Joe Leech: So that's the transformative effect is by looking at how people build mental models of the world around them and do this stuff and apply that to your stuff.

Paul Boag: So are there examples of that, that kind of quirks of human behavior that we should be taken more consideration of?

Joe Leech: Yeah, I mean that's on the big scale. So that's the big stuff, that's kind of a good way to transform a user experience is to get some more ideas, dare I use it, the word innovation in that stuff. It can go right down to, so again, within psychology we have two types of knowledge. We have declarative knowledge and we have procedural knowledge. Declarative knowledge is stuff like dates, capital cities, kings, name Henry VIII's third wife, who's Henry VIII third wife, do you know?

Paul Boag: No idea.

Joe Leech: How did she meet her end, Henry VIII's third wife?

Paul Boag: I can never remember this bloomin stupid rhyme, so I couldn't tell you.

Joe Leech: Alright, another one for you. The points of a compass, what are the points of the compass, how do you know what the points of a compass are?

Marcus: Never eat shredded wheat.

Paul Boag: Naughty elephants squirt water.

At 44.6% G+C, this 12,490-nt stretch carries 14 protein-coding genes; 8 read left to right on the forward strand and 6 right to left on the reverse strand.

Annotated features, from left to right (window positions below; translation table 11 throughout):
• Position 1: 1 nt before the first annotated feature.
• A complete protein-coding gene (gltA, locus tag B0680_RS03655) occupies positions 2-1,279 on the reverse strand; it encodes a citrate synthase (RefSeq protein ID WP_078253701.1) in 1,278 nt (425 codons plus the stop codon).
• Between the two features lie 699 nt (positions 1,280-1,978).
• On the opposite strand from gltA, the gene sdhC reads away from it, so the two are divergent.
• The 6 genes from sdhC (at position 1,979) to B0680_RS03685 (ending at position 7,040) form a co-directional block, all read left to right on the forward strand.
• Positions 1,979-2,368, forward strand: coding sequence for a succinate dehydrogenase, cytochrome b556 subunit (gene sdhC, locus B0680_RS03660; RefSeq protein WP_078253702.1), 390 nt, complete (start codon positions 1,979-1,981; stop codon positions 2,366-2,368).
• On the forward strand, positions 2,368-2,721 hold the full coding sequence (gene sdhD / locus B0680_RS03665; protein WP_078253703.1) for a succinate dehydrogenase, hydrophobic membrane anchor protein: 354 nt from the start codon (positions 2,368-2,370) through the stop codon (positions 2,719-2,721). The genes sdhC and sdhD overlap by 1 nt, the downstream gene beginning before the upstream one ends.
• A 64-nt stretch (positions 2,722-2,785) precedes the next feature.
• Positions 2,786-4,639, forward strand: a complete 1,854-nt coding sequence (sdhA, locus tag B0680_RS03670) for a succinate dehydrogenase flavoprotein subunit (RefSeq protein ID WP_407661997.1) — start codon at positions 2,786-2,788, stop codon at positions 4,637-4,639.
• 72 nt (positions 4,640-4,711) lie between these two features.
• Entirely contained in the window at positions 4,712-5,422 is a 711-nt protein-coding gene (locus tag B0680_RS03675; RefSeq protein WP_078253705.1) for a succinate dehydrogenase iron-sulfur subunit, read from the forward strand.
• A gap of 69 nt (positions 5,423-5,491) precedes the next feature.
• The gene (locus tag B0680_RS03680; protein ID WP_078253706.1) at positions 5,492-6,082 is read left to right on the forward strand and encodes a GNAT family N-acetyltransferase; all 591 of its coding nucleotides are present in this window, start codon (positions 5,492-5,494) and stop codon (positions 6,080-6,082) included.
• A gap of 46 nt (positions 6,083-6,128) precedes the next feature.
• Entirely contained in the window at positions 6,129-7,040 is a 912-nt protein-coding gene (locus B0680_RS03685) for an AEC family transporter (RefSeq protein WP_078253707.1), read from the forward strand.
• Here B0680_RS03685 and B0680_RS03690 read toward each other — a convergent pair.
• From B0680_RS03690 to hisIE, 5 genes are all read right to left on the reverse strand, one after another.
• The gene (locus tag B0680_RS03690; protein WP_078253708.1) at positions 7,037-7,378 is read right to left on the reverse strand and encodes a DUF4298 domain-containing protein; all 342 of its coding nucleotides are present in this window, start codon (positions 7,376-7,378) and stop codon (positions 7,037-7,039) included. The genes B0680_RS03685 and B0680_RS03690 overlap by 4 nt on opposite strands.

Joe Leech: We've got two ways of doing it so knowing which is east and west which is the hardest bit from neither points of the compass, that's declarative knowledge. It's pulling out that fact from your head is declarative. We as humans convert that into the other type of knowledge which is procedural knowledge. Which is a knowledge around flow. And so we use terms like 'never eat shredded wheat' to help us remember the points of a compass. Never eat, yeah North East South West is the order they go in. Never eat shredded wheat. We're converting the very difficult to remember declarative to the very easy to remember procedural. And we do this with everything that we do. Everything becomes a process and a flow. The way we remember how to do something is through a process and through a flow. So again, classically if you've ever had the situation where you've forgotten your pin number for the atm or cash machine, you ever forgotten the pin number?